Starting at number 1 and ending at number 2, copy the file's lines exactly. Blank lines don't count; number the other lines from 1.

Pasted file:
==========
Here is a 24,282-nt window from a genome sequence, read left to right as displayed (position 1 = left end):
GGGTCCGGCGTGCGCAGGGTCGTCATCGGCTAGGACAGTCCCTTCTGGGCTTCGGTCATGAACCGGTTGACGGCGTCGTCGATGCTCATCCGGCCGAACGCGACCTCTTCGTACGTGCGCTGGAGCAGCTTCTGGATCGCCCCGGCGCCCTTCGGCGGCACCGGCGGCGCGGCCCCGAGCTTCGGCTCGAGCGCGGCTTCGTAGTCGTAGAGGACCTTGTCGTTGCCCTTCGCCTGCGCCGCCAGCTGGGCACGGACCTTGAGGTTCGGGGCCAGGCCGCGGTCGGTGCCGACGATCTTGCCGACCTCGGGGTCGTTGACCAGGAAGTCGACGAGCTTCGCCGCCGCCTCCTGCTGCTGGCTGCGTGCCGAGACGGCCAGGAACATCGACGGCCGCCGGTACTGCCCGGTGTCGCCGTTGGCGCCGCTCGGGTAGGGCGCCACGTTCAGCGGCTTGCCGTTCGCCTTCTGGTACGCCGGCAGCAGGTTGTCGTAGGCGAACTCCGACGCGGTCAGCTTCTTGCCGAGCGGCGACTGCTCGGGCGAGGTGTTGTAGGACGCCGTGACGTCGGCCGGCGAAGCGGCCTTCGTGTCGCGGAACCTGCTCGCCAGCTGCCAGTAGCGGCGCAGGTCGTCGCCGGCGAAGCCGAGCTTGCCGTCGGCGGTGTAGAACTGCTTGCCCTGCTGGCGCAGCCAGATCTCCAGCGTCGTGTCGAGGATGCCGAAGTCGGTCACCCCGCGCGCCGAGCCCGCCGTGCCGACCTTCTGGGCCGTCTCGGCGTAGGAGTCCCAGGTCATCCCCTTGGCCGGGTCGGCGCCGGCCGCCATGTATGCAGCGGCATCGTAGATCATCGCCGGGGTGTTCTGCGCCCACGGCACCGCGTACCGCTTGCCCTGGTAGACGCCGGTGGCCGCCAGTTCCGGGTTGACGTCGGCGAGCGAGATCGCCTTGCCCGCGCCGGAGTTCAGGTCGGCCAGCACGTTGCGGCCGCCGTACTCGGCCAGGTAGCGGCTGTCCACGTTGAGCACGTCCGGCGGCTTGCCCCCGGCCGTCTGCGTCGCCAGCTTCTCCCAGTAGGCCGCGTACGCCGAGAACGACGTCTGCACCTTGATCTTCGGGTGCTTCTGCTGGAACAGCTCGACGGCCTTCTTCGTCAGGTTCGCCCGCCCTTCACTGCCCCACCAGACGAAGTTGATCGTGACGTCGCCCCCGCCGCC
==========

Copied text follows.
Here is a 24,282-nt window from a genome sequence, read left to right as displayed (position 1 = left end):
GGGTCCGGCGTGCGCAGGGTCGTCATCGGCTAGGACAGTCCCTTCTGGGCTTCGGTCATGAACCGGTTGACGGCGTCGTCGATGCTCATCCGGCCGAACGCGACCTCTTCGTACGTGCGCTGGAGCAGCTTCTGGATCGCCCCGGCGCCCTTCGGCGGCACCGGCGGCGCGGCCCCGAGCTTCGGCTCGAGCGCGGCTTCGTAGTCGTAGAGGACCTTGTCGTTGCCCTTCGCCTGCGCCGCCAGCTGGGCACGGACCTTGAGGTTCGGGGCCAGGCCGCGGTCGGTGCCGACGATCTTGCCGACCTCGGGGTCGTTGACCAGGAAGTCGACGAGCTTCGCCGCCGCCTCCTGCTGCTGGCTGCGTGCCGAGACGGCCAGGAACATCGACGGCCGCCGGTACTGCCCGGTGTCGCCGTTGGCGCCGCTCGGGTAGGGCGCCACGTTCAGCGGCTTGCCGTTCGCCTTCTGGTACGCCGGCAGCAGGTTGTCGTAGGCGAACTCCGACGCGGTCAGCTTCTTGCCGAGCGGCGACTGCTCGGGCGAGGTGTTGTAGGACGCCGTGACGTCGGCCGGCGAAGCGGCCTTCGTGTCGCGGAACCTGCTCGCCAGCTGCCAGTAGCGGCGCAGGTCGTCGCCGGCGAAGCCGAGCTTGCCGTCGGCGGTGTAGAACTGCTTGCCCTGCTGGCGCAGCCAGATCTCCAGCGTCGTGTCGAGGATGCCGAAGTCGGTCACCCCGCGCGCCGAGCCCGCCGTGCCGACCTTCTGGGCCGTCTCGGCGTAGGAGTCCCAGGTCATCCCCTTGGCCGGGTCGGCGCCGGCCGCCATGTATGCAGCGGCATCGTAGATCATCGCCGGGGTGTTCTGCGCCCACGGCACCGCGTACCGCTTGCCCTGGTAGACGCCGGTGGCCGCCAGTTCCGGGTTGACGTCGGCGAGCGAGATCGCCTTGCCCGCGCCGGAGTTCAGGTCGGCCAGCACGTTGCGGCCGCCGTACTCGGCCAGGTAGCGGCTGTCCACGTTGAGCACGTCCGGCGGCTTGCCCCCGGCCGTCTGCGTCGCCAGCTTCTCCCAGTAGGCCGCGTACGCCGAGAACGACGTCTGCACCTTGATCTTCGGGTGCTTCTGCTGGAACAGCTCGACGGCCTTCTTCGTCAGGTTCGCCCGCCCTTCACTGCCCCACCAGACGAAGTTGATCGTGACGTCGCCCCCGCCGCC